Confessions, scapegoats and flying pigs : psychometric testing and the law
CITATION: Theron, C. 2007. Confessions, scapegoats and flying pigs : psychometric testing and the law. SA Journal of Industrial Psychology / SA Tydskrif vir Bedryfsielkunde, 33(1):102-117, doi:10.4102/sajip.v33i1.260.
The original publication is available at http://www.sajip.co.za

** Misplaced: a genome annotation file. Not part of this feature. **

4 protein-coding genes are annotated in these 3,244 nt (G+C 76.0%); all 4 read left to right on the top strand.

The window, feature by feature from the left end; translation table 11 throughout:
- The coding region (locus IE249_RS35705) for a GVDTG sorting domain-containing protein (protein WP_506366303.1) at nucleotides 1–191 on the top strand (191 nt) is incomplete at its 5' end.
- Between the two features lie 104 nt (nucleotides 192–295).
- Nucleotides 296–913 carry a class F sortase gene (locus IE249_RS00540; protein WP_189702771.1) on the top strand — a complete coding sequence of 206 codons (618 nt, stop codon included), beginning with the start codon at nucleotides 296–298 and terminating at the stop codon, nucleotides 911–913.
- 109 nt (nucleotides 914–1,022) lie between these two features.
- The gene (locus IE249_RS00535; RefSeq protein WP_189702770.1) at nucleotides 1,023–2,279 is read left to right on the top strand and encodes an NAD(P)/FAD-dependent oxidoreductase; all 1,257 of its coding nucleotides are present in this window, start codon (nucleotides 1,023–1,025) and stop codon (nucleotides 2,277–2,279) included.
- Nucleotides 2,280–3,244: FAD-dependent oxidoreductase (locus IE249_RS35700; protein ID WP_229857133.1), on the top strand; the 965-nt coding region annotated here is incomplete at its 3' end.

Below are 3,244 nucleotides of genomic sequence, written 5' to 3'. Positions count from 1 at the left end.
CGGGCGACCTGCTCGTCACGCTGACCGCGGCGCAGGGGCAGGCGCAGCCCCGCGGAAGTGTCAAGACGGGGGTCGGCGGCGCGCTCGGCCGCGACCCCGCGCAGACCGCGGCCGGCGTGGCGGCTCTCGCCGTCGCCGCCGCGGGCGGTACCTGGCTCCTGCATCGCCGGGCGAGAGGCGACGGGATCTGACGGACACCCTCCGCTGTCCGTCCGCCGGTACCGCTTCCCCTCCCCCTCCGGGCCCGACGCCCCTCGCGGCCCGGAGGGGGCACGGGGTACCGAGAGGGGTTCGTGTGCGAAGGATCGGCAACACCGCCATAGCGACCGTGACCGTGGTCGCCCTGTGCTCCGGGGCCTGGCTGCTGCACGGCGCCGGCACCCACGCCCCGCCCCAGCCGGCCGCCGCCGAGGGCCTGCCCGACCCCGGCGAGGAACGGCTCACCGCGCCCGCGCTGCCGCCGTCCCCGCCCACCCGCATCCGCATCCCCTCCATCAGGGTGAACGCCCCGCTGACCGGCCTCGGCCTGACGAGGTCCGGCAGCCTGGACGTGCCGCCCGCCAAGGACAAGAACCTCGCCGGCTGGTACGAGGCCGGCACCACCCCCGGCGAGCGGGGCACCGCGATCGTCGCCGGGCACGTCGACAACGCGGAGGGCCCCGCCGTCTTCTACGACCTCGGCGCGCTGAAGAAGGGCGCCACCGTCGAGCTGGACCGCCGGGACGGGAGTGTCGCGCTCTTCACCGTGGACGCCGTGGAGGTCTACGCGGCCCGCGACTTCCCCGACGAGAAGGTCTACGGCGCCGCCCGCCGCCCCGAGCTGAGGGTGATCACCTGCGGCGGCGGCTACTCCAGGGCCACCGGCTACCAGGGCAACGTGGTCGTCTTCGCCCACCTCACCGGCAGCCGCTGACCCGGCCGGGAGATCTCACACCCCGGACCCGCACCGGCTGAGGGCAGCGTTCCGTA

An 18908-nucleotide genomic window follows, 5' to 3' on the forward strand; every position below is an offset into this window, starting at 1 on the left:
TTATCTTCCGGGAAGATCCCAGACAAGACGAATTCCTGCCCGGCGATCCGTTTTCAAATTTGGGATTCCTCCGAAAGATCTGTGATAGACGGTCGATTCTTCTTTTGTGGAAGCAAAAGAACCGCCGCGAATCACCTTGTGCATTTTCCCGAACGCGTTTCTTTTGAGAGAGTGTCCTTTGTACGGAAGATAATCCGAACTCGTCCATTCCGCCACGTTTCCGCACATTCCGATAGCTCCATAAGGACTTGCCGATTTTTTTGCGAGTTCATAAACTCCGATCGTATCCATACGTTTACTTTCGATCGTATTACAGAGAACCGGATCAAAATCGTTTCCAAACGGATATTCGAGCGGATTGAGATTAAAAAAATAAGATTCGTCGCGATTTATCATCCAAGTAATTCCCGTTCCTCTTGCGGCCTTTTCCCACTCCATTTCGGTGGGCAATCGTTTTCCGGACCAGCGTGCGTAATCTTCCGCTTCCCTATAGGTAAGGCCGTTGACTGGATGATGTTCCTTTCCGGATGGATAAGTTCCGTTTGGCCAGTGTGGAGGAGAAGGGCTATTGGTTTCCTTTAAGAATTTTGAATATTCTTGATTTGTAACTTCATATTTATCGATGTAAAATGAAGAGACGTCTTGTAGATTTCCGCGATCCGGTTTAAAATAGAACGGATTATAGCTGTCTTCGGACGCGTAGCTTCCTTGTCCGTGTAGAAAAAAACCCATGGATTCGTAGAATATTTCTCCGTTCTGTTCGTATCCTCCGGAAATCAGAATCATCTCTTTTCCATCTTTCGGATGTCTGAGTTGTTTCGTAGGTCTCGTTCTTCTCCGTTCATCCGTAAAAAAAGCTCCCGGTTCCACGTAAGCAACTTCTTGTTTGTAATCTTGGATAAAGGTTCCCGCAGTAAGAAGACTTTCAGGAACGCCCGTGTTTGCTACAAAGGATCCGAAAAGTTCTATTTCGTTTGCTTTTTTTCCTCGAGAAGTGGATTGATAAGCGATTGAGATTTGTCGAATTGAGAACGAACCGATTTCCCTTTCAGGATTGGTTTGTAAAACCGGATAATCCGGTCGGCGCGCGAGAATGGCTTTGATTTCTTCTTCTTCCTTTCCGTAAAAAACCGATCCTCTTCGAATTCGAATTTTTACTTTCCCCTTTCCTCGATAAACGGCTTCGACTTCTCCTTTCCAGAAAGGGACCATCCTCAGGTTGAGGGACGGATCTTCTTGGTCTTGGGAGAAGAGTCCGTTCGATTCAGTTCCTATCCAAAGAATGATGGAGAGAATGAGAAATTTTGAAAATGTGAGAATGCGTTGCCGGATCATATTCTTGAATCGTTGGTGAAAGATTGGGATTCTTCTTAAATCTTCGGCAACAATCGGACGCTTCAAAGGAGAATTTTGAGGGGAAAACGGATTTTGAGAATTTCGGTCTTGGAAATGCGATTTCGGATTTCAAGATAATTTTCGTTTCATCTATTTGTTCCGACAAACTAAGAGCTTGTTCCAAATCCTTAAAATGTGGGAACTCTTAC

ENGLISH SUMMARY : The use of psychometric tests in personnel selection has been regarded with an extraordinary degree of suspicion and scepticism. This is especially true when selection occurs in respect of a diverse applicant group. Concern is expressed about the seemingly uncritical embracing of specific tenets related to the use of psychometric tests in personnel selection in the absence of any systematic coherent psychometric argument to justify these beliefs. The absence of such a supporting psychometric rationale seems unfortunate in as far as it probably would inhibit the independent critical evaluation of the psychometric merits of these generally accepted beliefs. Specific beliefs related to selection fairness, measurement bias and adverse impact are critically examined.